Liz's Latest Articles
We’re now in the midst of the traditional strategic planning season. Given that, we’re partnering with several organizations whose planning teams are working hard to outline a clear, focused path forward for their respective organizations. For leaders who have previously experienced the strategic planning process, this process can be frustrating, stimulating, demoralizing, and energizing all at the same time. However, for leaders who struggle to comprehend the need to define and capture new strategic initiatives while not documenting and tracking oppressive current operations, the strategic planning process can be perplexing to say the least. Being able to understand and accept the difference in strategic versus complex operational actions is key to successful strategic planning.
I’m seeing it more and more frequently. In discussions with clients and colleagues, they see it too. This fundamental leadership skill is diminishing in leaders across industries, across generations, and ethnicities. It’s fading less rapidly at the executive level. Several of my clients admit it’s diminishing within their executive teams as well. However, I see it more obviously with mid-level managers.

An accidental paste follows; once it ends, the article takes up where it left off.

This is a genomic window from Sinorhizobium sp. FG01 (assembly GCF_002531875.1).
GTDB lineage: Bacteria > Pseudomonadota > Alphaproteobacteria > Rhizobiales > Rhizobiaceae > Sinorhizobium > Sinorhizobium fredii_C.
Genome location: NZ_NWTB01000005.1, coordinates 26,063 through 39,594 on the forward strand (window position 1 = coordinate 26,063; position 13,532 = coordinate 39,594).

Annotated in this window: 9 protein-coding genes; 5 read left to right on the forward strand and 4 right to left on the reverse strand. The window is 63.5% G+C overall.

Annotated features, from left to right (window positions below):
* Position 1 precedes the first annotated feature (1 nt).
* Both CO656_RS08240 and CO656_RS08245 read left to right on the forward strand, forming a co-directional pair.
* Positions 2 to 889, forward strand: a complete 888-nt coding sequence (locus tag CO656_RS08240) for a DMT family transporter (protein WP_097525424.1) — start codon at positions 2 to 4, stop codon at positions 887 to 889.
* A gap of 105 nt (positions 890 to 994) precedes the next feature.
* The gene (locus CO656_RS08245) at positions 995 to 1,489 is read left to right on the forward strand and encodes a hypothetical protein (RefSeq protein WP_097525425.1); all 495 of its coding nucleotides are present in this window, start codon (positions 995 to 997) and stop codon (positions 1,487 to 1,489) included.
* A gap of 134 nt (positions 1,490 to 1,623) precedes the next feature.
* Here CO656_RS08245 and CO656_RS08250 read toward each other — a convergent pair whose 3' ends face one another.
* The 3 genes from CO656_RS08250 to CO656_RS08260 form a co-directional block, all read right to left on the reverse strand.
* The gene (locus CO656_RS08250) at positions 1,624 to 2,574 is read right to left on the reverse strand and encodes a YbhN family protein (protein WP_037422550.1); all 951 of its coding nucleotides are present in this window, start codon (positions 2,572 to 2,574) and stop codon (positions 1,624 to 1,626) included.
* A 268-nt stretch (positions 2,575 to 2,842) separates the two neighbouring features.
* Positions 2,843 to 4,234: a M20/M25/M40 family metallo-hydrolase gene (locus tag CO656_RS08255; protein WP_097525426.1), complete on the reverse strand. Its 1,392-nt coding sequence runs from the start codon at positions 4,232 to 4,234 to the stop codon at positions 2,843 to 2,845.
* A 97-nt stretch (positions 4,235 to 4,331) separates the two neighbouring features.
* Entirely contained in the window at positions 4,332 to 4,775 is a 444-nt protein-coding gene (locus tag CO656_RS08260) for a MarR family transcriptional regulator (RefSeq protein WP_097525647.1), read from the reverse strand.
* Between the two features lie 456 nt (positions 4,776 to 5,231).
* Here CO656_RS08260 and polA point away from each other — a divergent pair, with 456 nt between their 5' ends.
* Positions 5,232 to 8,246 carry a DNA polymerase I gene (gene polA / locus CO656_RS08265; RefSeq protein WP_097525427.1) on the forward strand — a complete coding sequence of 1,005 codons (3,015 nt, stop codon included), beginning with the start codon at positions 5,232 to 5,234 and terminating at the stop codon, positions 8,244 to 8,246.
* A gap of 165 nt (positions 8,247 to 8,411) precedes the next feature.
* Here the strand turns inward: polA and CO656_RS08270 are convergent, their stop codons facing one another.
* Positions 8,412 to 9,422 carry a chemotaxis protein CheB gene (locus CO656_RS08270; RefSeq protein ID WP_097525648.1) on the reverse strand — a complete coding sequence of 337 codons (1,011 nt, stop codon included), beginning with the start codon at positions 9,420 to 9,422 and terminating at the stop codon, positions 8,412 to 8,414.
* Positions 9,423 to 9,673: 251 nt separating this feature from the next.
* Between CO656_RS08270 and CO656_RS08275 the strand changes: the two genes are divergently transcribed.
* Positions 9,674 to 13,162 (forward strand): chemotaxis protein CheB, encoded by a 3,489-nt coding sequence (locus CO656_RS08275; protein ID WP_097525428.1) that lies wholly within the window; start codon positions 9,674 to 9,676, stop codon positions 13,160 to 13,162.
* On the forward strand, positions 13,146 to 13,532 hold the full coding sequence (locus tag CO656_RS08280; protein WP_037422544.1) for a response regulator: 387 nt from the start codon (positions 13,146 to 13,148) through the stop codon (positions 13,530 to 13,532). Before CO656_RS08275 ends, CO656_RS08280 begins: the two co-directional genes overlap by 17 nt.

Managers are losing the ability to stay focused on the task at hand and deliver what is expected.
What can basic random words, adjectives, tell you about your leadership? I believe quite a bit. Let me explain. Last week a colleague and I were discussing various ways to help leaders visualize and internalize specific changes needed to help them, their teams, and their organizations to be even more effective. A simple way to do this is to simply analyze your leadership adjectives. The words used to describe your leadership often describe your leadership challenges.
How much of an impact is your leadership having on your organization’s culture? If you don’t already know, it’s time to stop and assess its impact. If you do already know, and the impact you’re having isn’t positive, what are you doing to correct it?
If you already know the impact your leadership is having on your organization’s culture is not positive, what are you doing to correct it?
Hmmm. Another customer just selected a competitor for their next project. That’s the third time that’s happened this quarter. Like the others, you thought you’d worked well with the customer. So why didn’t this customer choose you again? It must be the new CFO that joined their company last year. She’s probably forcing them to use new vendors. She obviously doesn’t care about maintaining successful working relationships. It’s obvious she only cares about saving money and not the value of maintaining a good working relationship. It certainly can’t be about the quality of your services. This customer’s always been happy with your services. Haven’t they?